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Op-ed: I am lesbian, and I have felt the love of Mormons

By Marina Gomberg

First Published Apr 04 2014 04:49 pm • Last Updated Apr 05 2014 09:36 am

She isn’t a (hand gesture) "normal" Mormon, you see. She said that while she hugged me at the memorial service for her neighbor, Jim, a beloved friend of my wife. She mentioned it, presumably, because Elenor had just introduced me as her wife (as one is wont to do). And this sweet and vibrant woman, who also happens to be married to the bishop, wanted us to know that she supports same-sex marriage.

I was struck by her unabashed compassion and bravery to be open with what were, I wondered, rare sentiments among women married to LDS leadership. I was also struck because she wasn’t the first, or seventh for that matter, Mormon person to express being both unwaveringly devout to her faith and simultaneously a supporter of equality for lesbian, gay, bisexual and trans (LGBT) people. Rather, she is part of this blossoming group of Mormons — young and old, near and far, prominent and lay — to openly favor fairness.

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One of my former clients identifies similarly. She and her husband are members of the LDS faith, and both wholeheartedly want to see LGBT people in Utah treated with the same dignity and compassion they enjoy.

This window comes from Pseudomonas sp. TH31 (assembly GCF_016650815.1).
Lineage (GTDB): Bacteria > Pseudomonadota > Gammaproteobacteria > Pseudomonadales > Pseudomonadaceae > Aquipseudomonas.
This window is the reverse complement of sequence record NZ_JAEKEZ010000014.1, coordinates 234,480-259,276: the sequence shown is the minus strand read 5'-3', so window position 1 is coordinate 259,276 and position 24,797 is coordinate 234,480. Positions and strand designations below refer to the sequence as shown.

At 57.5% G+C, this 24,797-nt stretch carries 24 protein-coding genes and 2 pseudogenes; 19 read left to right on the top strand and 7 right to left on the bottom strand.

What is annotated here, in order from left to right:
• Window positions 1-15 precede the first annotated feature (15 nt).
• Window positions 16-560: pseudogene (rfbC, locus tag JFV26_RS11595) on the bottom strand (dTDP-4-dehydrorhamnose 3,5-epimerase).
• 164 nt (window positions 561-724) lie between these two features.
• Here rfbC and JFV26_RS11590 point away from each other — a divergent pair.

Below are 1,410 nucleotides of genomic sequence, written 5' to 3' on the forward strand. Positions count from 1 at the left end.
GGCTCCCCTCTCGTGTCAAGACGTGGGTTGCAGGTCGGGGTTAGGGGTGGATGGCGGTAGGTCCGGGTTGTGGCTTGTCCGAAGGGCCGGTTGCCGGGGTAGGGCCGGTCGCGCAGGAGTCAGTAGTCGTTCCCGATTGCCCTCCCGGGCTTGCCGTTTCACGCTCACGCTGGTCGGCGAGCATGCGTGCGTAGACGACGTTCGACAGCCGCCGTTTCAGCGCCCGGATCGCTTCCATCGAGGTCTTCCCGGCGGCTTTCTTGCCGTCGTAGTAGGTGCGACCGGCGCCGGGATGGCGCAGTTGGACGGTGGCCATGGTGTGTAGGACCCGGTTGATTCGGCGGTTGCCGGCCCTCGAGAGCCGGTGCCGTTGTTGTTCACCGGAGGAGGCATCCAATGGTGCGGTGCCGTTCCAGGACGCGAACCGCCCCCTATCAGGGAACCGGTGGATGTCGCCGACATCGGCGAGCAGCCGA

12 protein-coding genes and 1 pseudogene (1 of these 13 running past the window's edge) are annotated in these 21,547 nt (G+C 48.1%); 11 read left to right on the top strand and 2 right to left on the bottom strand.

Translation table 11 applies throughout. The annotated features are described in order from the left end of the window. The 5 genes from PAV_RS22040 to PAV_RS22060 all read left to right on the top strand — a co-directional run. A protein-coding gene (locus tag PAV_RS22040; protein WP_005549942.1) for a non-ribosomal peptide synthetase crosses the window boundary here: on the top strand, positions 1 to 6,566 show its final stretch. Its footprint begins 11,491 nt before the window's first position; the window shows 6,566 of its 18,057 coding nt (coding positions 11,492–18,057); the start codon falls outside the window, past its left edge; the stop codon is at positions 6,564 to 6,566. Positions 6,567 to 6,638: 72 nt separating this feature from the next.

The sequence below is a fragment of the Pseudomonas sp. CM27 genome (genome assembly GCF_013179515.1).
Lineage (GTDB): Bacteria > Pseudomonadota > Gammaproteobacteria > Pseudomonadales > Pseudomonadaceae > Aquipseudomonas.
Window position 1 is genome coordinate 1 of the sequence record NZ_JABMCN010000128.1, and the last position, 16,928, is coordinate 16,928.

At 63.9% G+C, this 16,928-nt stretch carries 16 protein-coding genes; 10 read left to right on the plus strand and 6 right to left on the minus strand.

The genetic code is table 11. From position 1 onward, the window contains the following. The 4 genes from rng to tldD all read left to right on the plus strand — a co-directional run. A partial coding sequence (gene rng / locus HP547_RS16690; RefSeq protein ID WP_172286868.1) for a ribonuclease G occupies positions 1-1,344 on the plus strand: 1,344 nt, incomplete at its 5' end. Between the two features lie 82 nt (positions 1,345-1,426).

And Elenor’s family, some of whom are lifelong members of the LDS Church, accept me into the clan like I’m one of their own.

In saying this, I am not aiming to define the norms of a culture that isn’t my own. But, as someone who knows what it means to feel abnormal and alone, I hope that the Mormons across this state and around the world who believe that love is more powerful than judgment know that they are not alone. That they are part of an ever-expanding group of compassionate people ­— religious and not — who believe that no matter what happens after we leave this life, all people deserve fair treatment while here on Earth.

It is when we think we’re not normal, that others don’t think and feel as we do, that we can become mute and segregated. Arguably, it is that sense of isolation, the loneliness, that we should work to eradicate – not love in some of its varied forms.

Marina Gomberg is a communications professional in Salt Lake City.




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